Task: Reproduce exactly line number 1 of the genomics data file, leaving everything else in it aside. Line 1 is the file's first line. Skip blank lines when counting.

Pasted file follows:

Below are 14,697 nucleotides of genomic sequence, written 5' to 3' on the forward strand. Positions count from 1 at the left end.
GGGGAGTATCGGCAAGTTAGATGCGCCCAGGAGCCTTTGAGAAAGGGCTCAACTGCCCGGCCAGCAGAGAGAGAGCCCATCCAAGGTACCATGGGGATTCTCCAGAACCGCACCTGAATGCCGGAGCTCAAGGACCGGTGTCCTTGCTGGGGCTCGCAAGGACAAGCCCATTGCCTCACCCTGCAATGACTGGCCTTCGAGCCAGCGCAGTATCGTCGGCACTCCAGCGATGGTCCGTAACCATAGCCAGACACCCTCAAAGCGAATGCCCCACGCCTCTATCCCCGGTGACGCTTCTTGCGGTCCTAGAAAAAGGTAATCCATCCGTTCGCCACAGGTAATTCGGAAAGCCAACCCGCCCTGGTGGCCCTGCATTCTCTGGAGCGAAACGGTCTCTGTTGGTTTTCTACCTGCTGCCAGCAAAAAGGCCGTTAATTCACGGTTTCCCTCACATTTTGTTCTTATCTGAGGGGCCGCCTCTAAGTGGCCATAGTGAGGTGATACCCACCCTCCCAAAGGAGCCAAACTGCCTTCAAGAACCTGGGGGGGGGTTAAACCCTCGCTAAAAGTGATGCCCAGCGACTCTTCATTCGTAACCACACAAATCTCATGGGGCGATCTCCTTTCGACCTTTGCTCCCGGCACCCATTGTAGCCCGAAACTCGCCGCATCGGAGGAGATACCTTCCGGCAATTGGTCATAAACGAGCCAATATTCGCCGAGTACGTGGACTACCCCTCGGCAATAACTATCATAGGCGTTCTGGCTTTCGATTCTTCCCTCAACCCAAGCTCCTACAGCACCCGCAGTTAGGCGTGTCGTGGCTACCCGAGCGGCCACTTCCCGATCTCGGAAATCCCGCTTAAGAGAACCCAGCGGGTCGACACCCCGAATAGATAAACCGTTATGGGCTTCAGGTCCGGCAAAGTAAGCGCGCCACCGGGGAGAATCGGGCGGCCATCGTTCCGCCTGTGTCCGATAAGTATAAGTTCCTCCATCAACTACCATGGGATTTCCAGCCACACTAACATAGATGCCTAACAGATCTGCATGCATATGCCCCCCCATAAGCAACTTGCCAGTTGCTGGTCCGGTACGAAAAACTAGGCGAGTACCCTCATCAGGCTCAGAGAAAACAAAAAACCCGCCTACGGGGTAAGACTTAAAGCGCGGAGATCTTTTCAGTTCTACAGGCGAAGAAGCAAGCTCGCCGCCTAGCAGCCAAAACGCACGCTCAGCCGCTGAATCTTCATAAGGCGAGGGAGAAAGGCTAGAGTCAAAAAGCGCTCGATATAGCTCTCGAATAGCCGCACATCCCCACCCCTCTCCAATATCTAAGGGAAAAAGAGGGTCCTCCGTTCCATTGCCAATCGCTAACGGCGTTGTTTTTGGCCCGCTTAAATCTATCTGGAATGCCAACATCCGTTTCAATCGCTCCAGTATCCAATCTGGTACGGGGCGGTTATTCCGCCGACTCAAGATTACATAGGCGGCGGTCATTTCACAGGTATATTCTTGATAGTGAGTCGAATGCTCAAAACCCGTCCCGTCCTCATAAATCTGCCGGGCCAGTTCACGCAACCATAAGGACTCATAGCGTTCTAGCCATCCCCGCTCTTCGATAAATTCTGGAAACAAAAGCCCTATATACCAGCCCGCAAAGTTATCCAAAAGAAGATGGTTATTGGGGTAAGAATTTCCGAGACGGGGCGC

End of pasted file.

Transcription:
Below are 14,697 nucleotides of genomic sequence, written 5' to 3' on the forward strand. Positions count from 1 at the left end.